• <input>. This allows users to provide input, like quick replying to a message or selecting an option from a drop down menu.

Note: Both <action> and <input> are adaptive within the Windows family. For example, in Windows Mobile or Desktop, an <action> to a user is a button to tap/click on. A text <input> is a textbox that user can input text with using keyboard or virtual keyboard. It is, however, very possible that in some future devices, an action is announced out by voice, and a text input from the user is taken by dictation – the notification’s interactivity will adapt to the interaction model and visual affordance of the device where the message is displayed on.

When an action is taken by the user, the developer can choose to do one of the following by specifying the activationType attribute inside <action>:

    • Activating the app in the foreground, with an action-specific argument that can be used to navigate to a specific page/context;
    • Activating the app’s background task without affecting the user;
    • Activating another app via protocol launch;
    • Specify a system action to perform. The current available system actions are snoozing and dismissing scheduled alarm/reminder, which will be further explained in a section below.

For all the attributes supported in <actions> section and its child elements, please see the Schema section below.

For an example of how interactive toasts work, please see the Samples below.

Audio

In Windows 10 UWP apps, the <audio> element remains unchanged compared to 8.1.

Mobile can use custom audio (ms-appx and ms-appdata), but Desktop cannot. Both can use ms-winsoundevent. For more info on toast audio, see the audio schema page.

Toast notifications for special scenarios

In Windows 10, a developer can use toast notifications for alarms, reminders, and incoming calls. These special toast notifications look visually consistent with the “standard” toast notifications, with some extra bits of UI policy that fits each scenario.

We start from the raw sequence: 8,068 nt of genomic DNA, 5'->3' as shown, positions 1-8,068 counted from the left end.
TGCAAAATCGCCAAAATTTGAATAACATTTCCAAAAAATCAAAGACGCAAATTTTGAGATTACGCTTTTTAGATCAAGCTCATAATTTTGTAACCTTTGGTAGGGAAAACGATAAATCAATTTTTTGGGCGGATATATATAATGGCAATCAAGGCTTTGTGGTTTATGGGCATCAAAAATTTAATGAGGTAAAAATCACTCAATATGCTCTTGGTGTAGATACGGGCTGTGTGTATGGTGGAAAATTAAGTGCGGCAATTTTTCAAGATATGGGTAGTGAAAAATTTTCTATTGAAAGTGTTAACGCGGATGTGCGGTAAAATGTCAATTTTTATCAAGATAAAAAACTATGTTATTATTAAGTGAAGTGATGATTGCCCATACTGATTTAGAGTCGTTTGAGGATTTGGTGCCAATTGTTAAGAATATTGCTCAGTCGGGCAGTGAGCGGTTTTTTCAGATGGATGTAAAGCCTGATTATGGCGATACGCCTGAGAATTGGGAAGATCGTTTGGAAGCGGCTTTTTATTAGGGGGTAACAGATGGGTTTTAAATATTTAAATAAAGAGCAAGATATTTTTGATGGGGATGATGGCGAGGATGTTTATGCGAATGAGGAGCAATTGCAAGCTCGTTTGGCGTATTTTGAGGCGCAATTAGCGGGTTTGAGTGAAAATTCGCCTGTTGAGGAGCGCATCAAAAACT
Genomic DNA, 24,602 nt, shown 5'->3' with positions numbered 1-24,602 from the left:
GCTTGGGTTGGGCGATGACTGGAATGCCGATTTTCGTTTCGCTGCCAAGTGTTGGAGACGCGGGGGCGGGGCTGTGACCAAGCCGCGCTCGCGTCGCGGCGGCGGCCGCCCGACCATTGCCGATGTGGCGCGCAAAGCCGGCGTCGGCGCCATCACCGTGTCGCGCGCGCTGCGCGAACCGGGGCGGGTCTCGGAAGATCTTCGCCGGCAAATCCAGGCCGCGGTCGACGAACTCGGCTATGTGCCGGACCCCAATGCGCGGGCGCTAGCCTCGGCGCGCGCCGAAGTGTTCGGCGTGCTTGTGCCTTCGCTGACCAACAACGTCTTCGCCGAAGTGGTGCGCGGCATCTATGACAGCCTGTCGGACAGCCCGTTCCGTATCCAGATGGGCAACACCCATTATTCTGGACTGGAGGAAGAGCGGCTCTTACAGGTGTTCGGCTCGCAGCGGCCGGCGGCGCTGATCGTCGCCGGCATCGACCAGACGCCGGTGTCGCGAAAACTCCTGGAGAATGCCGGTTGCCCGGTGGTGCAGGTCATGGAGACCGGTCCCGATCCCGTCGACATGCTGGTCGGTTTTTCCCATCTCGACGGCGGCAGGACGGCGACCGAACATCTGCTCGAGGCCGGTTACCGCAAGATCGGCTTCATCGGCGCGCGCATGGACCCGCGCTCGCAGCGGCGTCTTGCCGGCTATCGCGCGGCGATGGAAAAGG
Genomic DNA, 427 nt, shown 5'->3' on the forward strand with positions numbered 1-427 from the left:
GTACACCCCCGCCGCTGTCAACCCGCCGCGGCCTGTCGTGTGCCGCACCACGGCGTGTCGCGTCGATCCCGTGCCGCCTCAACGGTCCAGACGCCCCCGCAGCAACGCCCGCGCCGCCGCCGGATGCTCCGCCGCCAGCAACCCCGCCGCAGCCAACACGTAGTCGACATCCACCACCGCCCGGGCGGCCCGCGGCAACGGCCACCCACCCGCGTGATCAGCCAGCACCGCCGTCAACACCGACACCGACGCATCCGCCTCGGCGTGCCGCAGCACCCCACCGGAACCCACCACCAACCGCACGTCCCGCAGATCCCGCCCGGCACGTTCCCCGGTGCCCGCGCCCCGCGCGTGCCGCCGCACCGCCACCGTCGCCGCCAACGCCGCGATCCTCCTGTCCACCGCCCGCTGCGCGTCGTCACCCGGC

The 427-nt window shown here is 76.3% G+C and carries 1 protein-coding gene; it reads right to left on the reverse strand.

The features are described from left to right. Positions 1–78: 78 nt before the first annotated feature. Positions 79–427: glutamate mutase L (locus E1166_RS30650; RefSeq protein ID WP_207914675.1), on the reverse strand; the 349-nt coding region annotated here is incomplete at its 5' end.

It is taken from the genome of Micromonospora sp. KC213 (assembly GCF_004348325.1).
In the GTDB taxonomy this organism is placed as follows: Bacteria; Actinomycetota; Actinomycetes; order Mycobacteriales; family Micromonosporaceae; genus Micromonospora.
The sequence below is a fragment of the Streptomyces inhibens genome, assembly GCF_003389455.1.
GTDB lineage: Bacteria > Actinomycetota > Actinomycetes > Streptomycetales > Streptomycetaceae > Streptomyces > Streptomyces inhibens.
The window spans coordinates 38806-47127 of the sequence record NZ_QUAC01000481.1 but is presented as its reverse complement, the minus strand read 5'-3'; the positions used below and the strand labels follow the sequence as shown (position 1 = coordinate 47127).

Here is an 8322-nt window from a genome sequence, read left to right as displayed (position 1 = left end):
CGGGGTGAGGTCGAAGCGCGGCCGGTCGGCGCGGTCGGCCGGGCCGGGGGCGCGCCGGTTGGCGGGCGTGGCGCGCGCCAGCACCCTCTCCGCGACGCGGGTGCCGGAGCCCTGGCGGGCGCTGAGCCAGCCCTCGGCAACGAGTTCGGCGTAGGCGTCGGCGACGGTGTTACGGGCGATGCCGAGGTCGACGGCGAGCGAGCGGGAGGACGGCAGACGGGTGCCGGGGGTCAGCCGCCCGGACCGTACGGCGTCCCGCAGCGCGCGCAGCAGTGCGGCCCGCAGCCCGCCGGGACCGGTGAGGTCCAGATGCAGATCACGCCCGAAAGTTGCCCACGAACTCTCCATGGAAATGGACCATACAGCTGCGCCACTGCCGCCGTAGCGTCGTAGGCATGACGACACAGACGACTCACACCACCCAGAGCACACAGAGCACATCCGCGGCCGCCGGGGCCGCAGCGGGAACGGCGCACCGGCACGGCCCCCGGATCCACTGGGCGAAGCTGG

A reminder toast notification will stay on screen until the user dismisses it or takes action. On Windows Mobile, the reminder toast notifications will also show up pre-expanded.

In addition to sharing the above behaviors with reminder notifications, alarm notifications also automatically play looping audio.

Incoming call notifications are displayed full screen on Windows Mobile devices.

This is done by specifying the “scenario” attribute inside the root element of a toast notification – <toast>:

<toast scenario=” { default | alarm | reminder | incomingCall } ” >

XML Samples

Please note that all toast notification screenshots are taken from Desktop. The mobile version of the toast notifications are pre-collapsed depending on their scenario, with a grabber at the bottom to expand.

Notification with rich visual contents

You can have multiple lines of text, an optional small image to override the application logo, and an optional inline image thumbnail in a toast.

<toast launch="app-defined-string">
  <visual>
<binding template="ToastGeneric">
	<text>Photo Share</text>
      <text>Andrew sent you a picture</text>
      <text>See it in full size!</text>
      <image placement="appLogoOverride" src="A.png" />
	<image placement="inline" src="hiking.png" />
    </binding>
  </visual>
</toast>

toast structure

Notification with actions (sample 1)

<toast launch="app-defined-string">
  <visual>
    <binding template="ToastGeneric">
      <text>Microsoft Company Store</text>
      <text>New Halo game is back in stock!</text>
      <image placement="appLogoOverride" src="A.png" />
    </binding>
  </visual>
  <actions>
    <action activationType="foreground" content="see more details" arguments="details" imageUri="check.png"/>